Chicago

Michelle Grabner

Ten In One Gallery

Michelle Grabner’s modestly scaled abstract paintings are neither mere formal exercises nor are they the products of her imagination or subconscious. Rather, Grabner looks for abstract motifs in the seemingly mundane things that surround her, for patterns that are merely waiting to be brought to light. In engaging both sides of the debate simultaneously, her work underlines the falseness of the abstraction/representation dichotomy. While her paintings mirror certain tendencies in Minimalist painting—for example, a predilection for evanescent, hand-drawn monochromatic grids that entirely fill the canvas—the patterns often begin to wobble as the lines in them meander and are interrupted by stains and other defects in the materials depicted. Although these works blur the boundary between abstraction and representation, they are deeply rooted in the phenomenal world. In fact, the titles of the pieces often name the impoverished objects, lifted from Grabner’s everyday environment, that these seemingly abstract paintings portray—items that include furnace filters, blankets, place mats, curtains, grapefruit bags, chicken wire, bits of painted walls, and the stitched backs of rugs.

The patterns Grabner finds in her sources are at once evocative and surprisingly precise. The incredibly various, even mesmerizing effects she can locate in the striations of a woven blanket, for example, or in the fencing material that she places against a pink background, reveal an entire abstract vocabulary. There is a mosaiclike quality to the obsessive rendering of thousands upon thousands of tiny squares and dirt-filled interstices in the painting entitled Rug Backing, 1995. In this depiction of a rug’s underside one can see the traces of the innumerable feet that trod upon the rug, sculpting and battering it into a curiously anthropomorphic abstract entity. Blanket Holes, 1995, also betrays traces of an object’s functional history—in particular the top-to-bottom tugging that stretched the blanket’s wool stitching—evoking with remarkable tangibility the sleeping bodies the blanket was used to warm.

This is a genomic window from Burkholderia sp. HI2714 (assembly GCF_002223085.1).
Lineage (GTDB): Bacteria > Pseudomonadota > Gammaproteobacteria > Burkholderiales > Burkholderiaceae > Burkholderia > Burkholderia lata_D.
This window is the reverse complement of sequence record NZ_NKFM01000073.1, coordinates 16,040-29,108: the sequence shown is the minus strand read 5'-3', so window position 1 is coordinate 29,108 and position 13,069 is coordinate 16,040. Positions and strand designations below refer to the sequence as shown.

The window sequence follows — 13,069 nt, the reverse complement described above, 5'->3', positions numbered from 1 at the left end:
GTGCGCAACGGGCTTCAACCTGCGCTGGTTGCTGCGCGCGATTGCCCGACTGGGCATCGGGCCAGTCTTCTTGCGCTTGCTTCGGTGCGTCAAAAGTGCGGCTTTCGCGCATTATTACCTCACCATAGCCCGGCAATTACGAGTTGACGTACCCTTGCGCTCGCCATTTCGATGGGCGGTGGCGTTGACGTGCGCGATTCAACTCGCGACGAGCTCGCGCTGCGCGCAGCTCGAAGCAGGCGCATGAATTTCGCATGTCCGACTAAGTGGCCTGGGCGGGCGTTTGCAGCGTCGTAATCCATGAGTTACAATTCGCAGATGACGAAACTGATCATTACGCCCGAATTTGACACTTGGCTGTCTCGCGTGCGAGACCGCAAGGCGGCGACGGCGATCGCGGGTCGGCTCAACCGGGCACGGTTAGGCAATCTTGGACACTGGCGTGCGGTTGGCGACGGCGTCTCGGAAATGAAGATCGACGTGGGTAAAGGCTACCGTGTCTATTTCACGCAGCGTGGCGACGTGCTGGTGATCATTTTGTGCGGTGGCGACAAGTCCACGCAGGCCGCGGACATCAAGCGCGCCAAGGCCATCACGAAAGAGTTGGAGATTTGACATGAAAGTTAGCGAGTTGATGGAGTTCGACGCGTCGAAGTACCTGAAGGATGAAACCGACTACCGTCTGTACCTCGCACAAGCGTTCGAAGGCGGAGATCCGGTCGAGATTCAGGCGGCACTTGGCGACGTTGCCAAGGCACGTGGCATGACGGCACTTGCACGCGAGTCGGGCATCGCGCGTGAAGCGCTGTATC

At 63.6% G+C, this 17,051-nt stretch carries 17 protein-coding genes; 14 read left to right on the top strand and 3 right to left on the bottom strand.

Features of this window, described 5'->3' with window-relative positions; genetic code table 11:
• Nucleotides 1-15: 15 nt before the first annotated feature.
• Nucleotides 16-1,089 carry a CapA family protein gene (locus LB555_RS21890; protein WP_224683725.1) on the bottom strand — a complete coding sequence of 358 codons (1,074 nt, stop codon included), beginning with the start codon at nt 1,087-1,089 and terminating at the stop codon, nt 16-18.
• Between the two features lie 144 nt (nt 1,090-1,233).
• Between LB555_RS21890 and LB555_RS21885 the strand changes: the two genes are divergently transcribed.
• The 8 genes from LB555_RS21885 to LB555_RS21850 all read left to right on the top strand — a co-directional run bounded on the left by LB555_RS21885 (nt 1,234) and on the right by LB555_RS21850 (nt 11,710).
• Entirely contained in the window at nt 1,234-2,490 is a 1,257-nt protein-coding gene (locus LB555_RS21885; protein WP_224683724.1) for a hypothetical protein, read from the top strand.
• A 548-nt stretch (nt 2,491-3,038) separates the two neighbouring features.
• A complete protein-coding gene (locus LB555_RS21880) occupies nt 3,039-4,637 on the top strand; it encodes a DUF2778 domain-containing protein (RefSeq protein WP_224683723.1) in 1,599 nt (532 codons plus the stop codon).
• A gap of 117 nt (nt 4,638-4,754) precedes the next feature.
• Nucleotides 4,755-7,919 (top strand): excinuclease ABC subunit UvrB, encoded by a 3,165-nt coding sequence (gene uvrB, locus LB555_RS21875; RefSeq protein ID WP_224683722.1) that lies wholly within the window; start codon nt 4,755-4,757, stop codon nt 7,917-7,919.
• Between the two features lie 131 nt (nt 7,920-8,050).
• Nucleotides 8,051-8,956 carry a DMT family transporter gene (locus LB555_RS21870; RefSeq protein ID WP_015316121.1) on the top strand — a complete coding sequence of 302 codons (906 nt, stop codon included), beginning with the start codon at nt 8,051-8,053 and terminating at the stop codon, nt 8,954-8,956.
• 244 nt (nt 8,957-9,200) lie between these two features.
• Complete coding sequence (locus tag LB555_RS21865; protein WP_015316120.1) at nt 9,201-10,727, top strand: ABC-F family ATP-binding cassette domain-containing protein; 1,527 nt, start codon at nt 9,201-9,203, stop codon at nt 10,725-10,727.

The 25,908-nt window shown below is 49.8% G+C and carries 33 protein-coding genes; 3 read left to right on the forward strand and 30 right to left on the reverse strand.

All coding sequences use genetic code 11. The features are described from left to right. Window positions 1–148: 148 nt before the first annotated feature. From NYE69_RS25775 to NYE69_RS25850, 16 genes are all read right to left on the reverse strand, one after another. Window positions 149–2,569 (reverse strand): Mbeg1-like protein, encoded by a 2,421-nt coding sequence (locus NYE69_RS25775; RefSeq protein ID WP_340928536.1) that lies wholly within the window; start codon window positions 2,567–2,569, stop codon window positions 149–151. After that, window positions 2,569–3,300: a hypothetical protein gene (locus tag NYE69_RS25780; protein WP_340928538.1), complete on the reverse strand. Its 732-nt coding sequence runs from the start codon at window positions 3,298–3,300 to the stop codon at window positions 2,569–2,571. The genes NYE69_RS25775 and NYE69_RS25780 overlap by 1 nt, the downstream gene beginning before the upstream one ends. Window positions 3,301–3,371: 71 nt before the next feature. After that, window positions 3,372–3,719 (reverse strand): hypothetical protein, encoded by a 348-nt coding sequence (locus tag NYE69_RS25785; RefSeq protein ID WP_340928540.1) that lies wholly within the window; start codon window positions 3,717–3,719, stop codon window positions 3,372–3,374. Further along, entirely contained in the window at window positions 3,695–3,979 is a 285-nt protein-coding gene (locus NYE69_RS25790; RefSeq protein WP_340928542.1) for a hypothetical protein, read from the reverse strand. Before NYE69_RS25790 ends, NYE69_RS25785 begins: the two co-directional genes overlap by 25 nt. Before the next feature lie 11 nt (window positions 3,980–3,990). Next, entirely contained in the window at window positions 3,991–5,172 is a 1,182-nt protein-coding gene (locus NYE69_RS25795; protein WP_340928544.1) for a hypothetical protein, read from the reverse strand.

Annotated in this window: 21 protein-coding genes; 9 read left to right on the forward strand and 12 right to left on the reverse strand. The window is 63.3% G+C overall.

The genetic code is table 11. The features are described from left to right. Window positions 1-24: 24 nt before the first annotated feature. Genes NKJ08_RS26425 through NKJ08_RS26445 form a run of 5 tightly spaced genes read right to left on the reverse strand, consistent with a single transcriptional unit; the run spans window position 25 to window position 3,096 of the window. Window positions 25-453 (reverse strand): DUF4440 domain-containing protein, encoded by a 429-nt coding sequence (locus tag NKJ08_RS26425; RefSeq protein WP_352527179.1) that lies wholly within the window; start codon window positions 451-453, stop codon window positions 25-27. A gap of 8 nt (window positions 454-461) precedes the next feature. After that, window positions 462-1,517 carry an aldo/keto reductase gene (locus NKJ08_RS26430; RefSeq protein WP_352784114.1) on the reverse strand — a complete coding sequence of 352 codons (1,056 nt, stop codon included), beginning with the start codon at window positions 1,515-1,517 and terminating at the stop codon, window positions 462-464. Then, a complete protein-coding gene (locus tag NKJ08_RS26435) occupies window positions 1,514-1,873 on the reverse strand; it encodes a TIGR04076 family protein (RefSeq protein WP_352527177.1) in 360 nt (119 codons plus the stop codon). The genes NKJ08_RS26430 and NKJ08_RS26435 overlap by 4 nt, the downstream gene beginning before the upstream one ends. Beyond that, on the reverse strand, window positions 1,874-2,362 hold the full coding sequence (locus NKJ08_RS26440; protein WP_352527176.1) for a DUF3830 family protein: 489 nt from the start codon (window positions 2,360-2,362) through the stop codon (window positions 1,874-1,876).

Grabner is drawn to remnants of domesticity, seemingly insignificant things that silently permeate our lives and reflect our presences. Her paintings, in their emphasis on design, evince a yearning for order, but in the places where symmetry collapses into inchoateness there is an even stronger emotional pull, as the traces of time and experience endow these works with quiet stature.

James Yood